Aberlady, East Lothian, Scotland GenealogyEdit This Page
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This is a guide to the history and major genealogical records of Scotland as they pertain to the parish of Aberlady. To learn more about how to use these records to search for your ancestors, go to the Scotland: Research Strategies.
ABERLADY, a parish, in the county of Haddington, 4 miles (N. W.) from Haddington. This place is situated on the Frith of Forth, and near the mouth of the small river Peffer, supposed to have been anciently called the Leddie, from which circumstance the name Aberlady is said to have been derived. The parish is bounded on the north and north-west by the Frith. The church, rebuilt in 1773, is a neat and substantial edifice, adapted for a congregation of 525 persons.
The New Statistical Account of Scotland (pub. 1834-45) offers uniquely rich and detailed parish reports for the whole of Scotland, covering a vast range of topics including history, agriculture, education, trades, religion and social customs. The reports, written by the parish ministers, are available online at http://edina.ac.uk/stat-acc-scot/. Click on ‘Browse scanned pages’ then search the parish reports for your parish of interest. Also available at the Family History Library.
A census is a count and description of the population, taken by the government, arranged by locality and by household. Read more about census records.
The 1901 census of Scotland is indexed on www.scotlandspeople.gov.uk. To use it, you must register and pay a small access fee. All available censuses, 1841-1901, are indexed on this website. It may be easier for you to pay to use the website rather than access the separate indexes through the library.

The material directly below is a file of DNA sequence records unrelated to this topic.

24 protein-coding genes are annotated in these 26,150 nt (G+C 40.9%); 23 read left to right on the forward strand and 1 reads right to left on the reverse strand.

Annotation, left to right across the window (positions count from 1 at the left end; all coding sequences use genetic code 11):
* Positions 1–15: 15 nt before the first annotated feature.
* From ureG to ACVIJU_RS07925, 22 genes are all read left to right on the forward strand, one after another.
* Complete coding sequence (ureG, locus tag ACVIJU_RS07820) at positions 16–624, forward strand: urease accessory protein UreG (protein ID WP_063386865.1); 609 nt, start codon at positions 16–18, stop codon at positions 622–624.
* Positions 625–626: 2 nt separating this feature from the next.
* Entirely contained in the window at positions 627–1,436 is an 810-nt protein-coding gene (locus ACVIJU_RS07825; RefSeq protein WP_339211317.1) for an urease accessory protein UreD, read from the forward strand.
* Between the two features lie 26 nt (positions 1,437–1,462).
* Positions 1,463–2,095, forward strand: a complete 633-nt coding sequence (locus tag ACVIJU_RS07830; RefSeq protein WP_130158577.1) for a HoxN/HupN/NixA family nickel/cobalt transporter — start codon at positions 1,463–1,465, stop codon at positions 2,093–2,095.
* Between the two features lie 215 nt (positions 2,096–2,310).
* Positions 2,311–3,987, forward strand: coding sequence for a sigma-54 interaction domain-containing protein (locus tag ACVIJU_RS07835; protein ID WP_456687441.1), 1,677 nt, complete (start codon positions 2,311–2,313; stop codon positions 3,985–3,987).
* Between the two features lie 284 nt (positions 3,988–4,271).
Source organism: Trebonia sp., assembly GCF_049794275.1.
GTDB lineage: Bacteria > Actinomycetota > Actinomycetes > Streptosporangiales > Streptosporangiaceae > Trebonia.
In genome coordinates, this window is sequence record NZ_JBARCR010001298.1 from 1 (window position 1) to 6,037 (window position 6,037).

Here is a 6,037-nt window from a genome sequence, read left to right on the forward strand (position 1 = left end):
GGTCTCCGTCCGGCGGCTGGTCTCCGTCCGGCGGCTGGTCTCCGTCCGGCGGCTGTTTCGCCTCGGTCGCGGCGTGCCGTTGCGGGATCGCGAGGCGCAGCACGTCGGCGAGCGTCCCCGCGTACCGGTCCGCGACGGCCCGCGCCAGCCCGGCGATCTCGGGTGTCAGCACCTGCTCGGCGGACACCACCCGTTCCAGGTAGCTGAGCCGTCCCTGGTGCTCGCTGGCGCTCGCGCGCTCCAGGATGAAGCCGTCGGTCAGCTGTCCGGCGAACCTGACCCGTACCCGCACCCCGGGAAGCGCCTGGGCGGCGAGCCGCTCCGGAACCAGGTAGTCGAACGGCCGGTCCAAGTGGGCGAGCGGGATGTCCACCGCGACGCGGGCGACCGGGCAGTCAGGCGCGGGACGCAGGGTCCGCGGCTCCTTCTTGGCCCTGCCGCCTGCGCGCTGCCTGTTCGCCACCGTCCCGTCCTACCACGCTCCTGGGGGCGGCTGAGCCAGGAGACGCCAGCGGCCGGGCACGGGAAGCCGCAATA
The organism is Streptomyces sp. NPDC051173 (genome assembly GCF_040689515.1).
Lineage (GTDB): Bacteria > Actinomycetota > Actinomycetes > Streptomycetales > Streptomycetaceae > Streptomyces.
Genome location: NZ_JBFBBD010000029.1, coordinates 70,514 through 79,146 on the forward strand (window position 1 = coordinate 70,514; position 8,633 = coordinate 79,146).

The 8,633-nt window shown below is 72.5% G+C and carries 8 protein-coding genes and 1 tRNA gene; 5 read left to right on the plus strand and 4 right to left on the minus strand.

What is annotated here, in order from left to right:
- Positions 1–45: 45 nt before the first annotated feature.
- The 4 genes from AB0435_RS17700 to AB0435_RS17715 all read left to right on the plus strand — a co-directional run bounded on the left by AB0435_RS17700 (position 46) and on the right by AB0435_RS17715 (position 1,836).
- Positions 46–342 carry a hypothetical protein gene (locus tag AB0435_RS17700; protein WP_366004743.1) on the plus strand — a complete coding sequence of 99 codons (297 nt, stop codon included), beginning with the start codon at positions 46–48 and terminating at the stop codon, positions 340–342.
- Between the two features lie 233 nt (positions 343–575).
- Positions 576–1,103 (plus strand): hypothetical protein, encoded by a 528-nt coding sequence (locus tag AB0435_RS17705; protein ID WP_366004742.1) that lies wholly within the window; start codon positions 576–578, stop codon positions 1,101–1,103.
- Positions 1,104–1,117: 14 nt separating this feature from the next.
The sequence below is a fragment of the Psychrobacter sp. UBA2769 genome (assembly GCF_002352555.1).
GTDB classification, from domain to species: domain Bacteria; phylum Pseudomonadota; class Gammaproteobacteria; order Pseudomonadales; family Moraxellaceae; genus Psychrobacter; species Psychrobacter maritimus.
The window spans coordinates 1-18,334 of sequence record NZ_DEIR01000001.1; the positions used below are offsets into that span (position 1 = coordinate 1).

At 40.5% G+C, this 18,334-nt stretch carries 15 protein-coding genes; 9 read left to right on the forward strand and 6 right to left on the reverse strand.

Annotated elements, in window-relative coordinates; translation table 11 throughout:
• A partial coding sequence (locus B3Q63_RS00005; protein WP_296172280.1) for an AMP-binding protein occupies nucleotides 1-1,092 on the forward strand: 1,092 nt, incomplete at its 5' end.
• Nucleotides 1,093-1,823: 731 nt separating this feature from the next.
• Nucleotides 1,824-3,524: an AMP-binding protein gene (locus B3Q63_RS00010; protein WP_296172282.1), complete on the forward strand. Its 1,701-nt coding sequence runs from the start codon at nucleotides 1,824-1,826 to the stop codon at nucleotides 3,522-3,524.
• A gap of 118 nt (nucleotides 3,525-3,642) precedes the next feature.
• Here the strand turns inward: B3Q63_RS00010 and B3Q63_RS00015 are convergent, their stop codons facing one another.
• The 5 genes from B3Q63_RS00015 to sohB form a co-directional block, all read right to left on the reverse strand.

The Established Church of Scotland was Presbyterian. Read more about Scotland Church Records.
Here are the pre-1855 records that exist for this parish.
Established Church—Old Parochial Registers
|Event Type||Years Covered||FHL Fillm History|
|Births:||1632-1747, 1751-1854||1067793 item 3-7|
1067793 item 3-7
|Deaths;||1632-1637, 1697-1764||1067793 item 3-7|
Condition of Original Registers—
Indexed: For an index to these records, see the Scottish Church Records Index on computer at the Family History Library and family history centers. Some records may be indexed in the International Genealogical Index.
Births: Two leaves are imperfect at 1640. The record is blank May 1646–December 1661, March 1679–February 1682, excluding one entry 1680, May 1697–January 1698, and excluding a few irregular entries, August 1747–December 1751. Mothers’ names not recorded until 1684.
Marriages: Records are blank February 1635–December 1636, and June 1646–August 1659. There are no entries May 1681–July 1682. Marriages are intermixed with births after 1682. They are blank May 1697–October 1698, and defective 1747–1751.
Deaths: Records are blank 1637 to 1697. There are only “Mortcloth Dues” from 1697 on, and they are blank 1711–1751.
Source: Key to the Parochial Registers of Scotland, by V. Ben Bloxham, pub. 1970. British Book 941 K23b.
Note: The Statistical Account of Scotland for Aberlady 1837 states: “The records of this parish go back two hundred years, but, as happens very commonly throughout Scotland, they do not appear to have been at any time very exactly kept“.
Established Church—Monumental Inscriptions
- Ellery, Craig. Aberlady Kirkyard & Cemetery East Lothian: monumental inscriptions. Edinburgh: Scottish Genealogy Society, 2010. Includes an index and a plan of the kirkyard. (FHL book 941.45/A2 V3e)